Kobe brilliant, but Lakers need team ball, too

PORTLAND, Ore. -- Kobe Bryant emerged from the showers late Wednesday night and limped through the nearly empty visitors locker room at the Rose Garden, stopping briefly on his way to the training room to change so he could acknowledge Metta World Peace.

"You always backed me," Bryant said with intense appreciation.

Bryant was winding down from what can only be described as an epic performance by the 17-year veteran -- a season-high 47 points, 8 rebounds, 5 assists, 4 blocks and 3 steals with only 1 turnover, a statistical line never before recorded in the league, according to the Elias Sports Bureau.

And all those stats paled in comparison to Bryant's playing all 48 minutes, each and every second of the game, to help L.A. sweep a back-to-back for the first time in 16 tries this season and beat the Trail Blazers 113-106 in Portland, where the Lakers had lost 12 of their previous 14 games.

But World Peace and the rest of Bryant's teammates might not quite have his back the way he thinks they do.

After 79 games and with the Lakers on the edge of a playoff berth, holding a one-game lead over Utah for the No. 8 spot in the West with only three left to play, Bryant's teammates don't seem to be content to just feed the "All hail Kobe, the living legend" propaganda machine and ride his coattails into the playoffs.

If the season is worth saving at this point after all the trials and tribulations every player and coach in the locker room has gone through, it has to be saved as a team, the right way. If it's going to come down to Bryant playing hero ball from now until when the Lakers' season ends, there's a sense that Bryant's teammates would rather have an early summer if it means acting as the stage crew for Bryant's one-man show.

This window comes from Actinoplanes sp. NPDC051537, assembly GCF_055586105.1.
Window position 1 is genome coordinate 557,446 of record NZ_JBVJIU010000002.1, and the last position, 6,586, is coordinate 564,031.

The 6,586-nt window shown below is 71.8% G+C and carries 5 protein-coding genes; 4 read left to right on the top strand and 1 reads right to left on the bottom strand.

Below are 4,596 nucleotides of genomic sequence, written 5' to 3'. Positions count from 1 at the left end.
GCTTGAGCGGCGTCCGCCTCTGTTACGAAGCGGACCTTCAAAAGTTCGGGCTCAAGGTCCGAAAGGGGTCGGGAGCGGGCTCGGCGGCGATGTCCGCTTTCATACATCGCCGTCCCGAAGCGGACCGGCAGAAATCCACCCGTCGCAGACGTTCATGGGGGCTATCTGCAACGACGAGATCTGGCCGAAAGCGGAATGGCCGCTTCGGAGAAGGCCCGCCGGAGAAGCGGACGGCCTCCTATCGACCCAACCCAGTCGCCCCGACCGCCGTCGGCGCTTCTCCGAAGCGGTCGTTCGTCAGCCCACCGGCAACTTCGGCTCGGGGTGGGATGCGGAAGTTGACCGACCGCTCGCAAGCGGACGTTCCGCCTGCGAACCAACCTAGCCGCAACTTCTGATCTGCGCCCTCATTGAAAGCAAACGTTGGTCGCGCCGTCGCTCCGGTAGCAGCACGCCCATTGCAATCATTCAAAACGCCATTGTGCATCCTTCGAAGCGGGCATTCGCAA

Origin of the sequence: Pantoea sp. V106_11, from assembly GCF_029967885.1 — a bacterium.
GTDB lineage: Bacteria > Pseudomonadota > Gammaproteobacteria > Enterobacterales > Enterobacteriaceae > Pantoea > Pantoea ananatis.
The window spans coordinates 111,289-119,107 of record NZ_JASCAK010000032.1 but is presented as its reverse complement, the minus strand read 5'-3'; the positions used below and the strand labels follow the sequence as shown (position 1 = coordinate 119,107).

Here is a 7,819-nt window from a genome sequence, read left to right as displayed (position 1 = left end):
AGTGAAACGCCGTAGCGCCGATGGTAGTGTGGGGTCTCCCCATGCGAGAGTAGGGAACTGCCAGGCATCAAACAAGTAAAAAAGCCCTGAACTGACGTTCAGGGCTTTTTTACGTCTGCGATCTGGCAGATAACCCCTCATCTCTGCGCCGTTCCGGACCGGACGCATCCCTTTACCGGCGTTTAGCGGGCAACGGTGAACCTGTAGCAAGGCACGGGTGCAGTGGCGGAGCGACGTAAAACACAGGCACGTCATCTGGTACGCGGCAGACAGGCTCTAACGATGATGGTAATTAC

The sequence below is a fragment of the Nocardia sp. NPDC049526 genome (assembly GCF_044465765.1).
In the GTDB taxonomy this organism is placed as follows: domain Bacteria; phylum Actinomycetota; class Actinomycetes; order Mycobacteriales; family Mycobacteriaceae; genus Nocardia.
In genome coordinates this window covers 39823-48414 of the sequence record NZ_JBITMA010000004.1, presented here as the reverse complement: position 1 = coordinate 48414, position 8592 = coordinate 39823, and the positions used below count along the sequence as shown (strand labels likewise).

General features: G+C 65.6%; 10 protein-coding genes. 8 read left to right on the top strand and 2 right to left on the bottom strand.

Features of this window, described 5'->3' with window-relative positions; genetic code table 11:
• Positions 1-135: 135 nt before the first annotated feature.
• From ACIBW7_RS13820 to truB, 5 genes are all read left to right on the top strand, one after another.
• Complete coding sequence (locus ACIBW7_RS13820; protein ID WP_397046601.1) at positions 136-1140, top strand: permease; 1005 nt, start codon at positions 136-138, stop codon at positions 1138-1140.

"It's bittersweet," Pau Gasol said when asked about Bryant's dominating performance against the Blazers, in which he played all 48 minutes in a non-overtime road game for the first time in his career. "Because, I think it's spectacular and it's very impressive and it's remarkable to be able to play 48 minutes and score 47 points. That's incredible. On the other hand, I'm a player that likes to see a little bit more ball movement and better balance. I've always been [like that]. That's just how I perceive this game.

"But again, he was incredible tonight. He scored a tremendous amount of points that I never scored in my life. So, like I said, it was very impressive and it's not something that you do every night, of course."

Gasol was quick to add context to his quotations, making it clear from his tone that this wasn't an issue of jealousy for the attention Bryant would receive for the feat, or a lack of appreciation for the talent Bryant has. And Gasol is certainly aware he might not be a Laker today and definitely would not be a Laker finally getting consistent post touches in Mike D'Antoni's system if it wasn't for Bryant supporting him.

But Gasol's stance is actually what Bryant asked for when the team had that air-it-out meeting in January that turned everything around for the Lakers. Bryant himself wanted a culture of confrontation.

"You can't just sweep things under the rug all the time," Bryant told reporters not long after that meeting. "They don't get better by doing it. You have to be able to confront things when you're able to challenge each other. At the same time, we understand we love each other and care for each other. That's crucial."